With increasing rates of anxiety, depression, and mental health issues for youth in the past two decades, it may be the case that young people, no different from American society generally, are suffering from reality overload. Young people today have unprecedented access to information about which they may have little power to influence or change.
The powerful world of science fiction
Science fiction and fantasy do not need to provide a mirror image of reality in order to offer compelling stories about serious social and political issues. The fact that the setting or characters are extraordinary may be precisely why they are powerful and where their value lies.
My contribution in the forthcoming essay collection, Raced Bodies, Erased Lives: Race in Young Adult Speculative Fiction, discusses how race, gender, and mental health for black girls is portrayed in speculative fiction and fantasy. My essay describes how contemporary writers take an aspect of what is familiar and make it “odd” or “strange” enough to give the reader psychic and emotional distance to understand mental health issues with fresh eyes.
From the Harry Potter and Hunger Games series to novels like Octavia Butler’s Parable of the Sower and Parable of the Talents and Nancy Kress’ Beggars in Spain, youths see examples of young people grappling with serious social, economic, and political issues that are timely and relevant but in settings or times that offer critical distance.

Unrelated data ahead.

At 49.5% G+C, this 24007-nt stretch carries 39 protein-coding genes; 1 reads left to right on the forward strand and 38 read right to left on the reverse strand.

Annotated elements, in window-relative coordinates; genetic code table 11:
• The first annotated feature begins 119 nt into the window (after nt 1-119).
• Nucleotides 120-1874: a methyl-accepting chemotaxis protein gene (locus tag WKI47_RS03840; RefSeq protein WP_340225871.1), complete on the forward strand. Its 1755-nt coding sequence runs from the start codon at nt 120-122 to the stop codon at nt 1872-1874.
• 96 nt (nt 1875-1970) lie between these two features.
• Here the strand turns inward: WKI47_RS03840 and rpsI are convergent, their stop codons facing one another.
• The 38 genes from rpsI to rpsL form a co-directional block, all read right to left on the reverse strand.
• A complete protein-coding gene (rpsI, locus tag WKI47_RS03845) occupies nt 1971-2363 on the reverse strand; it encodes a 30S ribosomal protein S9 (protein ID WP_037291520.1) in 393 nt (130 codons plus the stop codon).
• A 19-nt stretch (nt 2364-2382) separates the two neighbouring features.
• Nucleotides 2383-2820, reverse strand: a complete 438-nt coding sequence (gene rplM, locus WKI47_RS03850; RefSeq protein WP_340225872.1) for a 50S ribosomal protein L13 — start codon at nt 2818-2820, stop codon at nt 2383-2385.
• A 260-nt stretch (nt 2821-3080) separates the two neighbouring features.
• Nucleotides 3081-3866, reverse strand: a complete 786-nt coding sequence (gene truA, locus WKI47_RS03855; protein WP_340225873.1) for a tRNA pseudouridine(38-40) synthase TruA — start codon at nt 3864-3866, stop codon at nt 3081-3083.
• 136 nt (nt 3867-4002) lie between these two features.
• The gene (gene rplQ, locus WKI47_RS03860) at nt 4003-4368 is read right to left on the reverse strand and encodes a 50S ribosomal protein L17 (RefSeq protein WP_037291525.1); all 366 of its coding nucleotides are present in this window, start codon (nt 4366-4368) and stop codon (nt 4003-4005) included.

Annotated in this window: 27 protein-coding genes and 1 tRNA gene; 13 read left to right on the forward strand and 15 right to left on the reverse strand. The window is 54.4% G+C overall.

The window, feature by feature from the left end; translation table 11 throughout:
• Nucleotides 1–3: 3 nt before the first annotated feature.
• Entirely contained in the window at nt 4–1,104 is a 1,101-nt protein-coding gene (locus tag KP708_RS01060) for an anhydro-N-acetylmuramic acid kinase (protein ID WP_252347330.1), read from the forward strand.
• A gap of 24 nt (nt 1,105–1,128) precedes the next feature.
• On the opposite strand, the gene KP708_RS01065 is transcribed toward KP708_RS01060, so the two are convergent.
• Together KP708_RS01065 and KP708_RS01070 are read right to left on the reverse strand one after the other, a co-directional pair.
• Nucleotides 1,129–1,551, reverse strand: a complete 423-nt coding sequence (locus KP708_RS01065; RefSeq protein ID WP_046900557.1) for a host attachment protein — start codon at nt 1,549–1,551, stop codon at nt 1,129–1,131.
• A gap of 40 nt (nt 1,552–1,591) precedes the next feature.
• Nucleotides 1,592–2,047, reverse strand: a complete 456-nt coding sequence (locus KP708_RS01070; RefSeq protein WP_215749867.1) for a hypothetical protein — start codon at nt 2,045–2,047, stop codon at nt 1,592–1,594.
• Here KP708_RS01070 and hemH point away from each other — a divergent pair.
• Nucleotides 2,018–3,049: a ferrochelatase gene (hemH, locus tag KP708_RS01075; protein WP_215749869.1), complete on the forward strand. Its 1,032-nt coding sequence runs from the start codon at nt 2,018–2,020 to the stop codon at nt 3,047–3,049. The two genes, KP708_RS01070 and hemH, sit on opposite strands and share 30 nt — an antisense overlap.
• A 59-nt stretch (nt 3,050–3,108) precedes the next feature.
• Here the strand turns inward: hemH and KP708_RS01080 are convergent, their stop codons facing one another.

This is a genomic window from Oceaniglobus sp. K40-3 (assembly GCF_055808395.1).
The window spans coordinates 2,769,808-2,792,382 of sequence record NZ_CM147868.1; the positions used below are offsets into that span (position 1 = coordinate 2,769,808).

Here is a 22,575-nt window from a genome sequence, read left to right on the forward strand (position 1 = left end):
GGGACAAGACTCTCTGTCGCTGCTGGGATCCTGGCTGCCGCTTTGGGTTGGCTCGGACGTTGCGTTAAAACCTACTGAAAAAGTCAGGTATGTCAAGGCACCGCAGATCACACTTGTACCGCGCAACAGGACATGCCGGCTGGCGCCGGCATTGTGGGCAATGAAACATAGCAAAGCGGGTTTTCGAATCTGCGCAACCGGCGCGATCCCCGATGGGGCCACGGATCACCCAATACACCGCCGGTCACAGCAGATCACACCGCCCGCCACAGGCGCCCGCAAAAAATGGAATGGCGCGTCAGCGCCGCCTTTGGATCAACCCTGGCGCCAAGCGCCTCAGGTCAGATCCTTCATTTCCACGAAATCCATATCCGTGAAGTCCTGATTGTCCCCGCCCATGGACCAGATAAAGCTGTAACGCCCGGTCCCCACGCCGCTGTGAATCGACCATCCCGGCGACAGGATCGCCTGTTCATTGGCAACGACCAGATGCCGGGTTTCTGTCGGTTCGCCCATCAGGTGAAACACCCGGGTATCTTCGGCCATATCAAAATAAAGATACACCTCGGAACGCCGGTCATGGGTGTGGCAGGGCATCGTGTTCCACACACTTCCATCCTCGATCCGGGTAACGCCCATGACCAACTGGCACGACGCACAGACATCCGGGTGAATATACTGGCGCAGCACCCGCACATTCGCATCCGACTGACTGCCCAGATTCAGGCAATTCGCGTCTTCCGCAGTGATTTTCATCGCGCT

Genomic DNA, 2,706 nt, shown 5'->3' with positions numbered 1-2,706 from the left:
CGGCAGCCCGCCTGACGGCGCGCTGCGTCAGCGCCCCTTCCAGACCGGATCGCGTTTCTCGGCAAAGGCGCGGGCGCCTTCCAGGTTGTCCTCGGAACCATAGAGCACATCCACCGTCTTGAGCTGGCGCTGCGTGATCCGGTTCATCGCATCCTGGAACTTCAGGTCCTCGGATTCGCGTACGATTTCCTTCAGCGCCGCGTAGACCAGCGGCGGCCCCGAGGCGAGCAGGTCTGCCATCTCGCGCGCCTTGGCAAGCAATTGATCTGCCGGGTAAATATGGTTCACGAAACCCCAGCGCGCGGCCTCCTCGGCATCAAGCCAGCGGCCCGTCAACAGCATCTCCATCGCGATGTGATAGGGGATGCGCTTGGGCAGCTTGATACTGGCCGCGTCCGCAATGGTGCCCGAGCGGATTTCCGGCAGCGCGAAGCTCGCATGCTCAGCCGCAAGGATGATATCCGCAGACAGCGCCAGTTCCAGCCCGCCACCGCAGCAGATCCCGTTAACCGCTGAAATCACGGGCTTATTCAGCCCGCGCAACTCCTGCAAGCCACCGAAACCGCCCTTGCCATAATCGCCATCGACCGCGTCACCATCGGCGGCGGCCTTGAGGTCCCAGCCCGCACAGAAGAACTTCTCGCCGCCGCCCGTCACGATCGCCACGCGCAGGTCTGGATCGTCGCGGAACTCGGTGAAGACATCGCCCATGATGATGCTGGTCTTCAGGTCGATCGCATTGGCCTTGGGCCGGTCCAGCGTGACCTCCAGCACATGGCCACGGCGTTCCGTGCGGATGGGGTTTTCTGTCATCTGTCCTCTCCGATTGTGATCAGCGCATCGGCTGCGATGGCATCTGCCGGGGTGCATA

This distance gives readers an avenue to grapple with complexity and use their imagination to consider different ways of managing social challenges.
What better way to deal with the uncertainty of this time than with forms of fiction that make us comfortable with being uncomfortable, that explore uncertainty and ambiguity, and depict young people as active agents, survivors, and shapers of their own destinies?
Let them read science fiction. In it, young people can see themselves—coping, surviving, and learning lessons—that may enable them to create their own strategies for resilience.
In this time of COVID-19 and physical distancing, we may be reluctant for kids to embrace creative forms that seem to separate them psychologically from reality.
But the critical thinking and agile habits of mind prompted by this type of literature may actually produce resilience and creativity that everyday life and reality typically do not.
So, the next time your kids are into reading science fiction, hopefully you won’t say no. Would you?
Written by: Esther Jones
This article was originally published by The Conversation.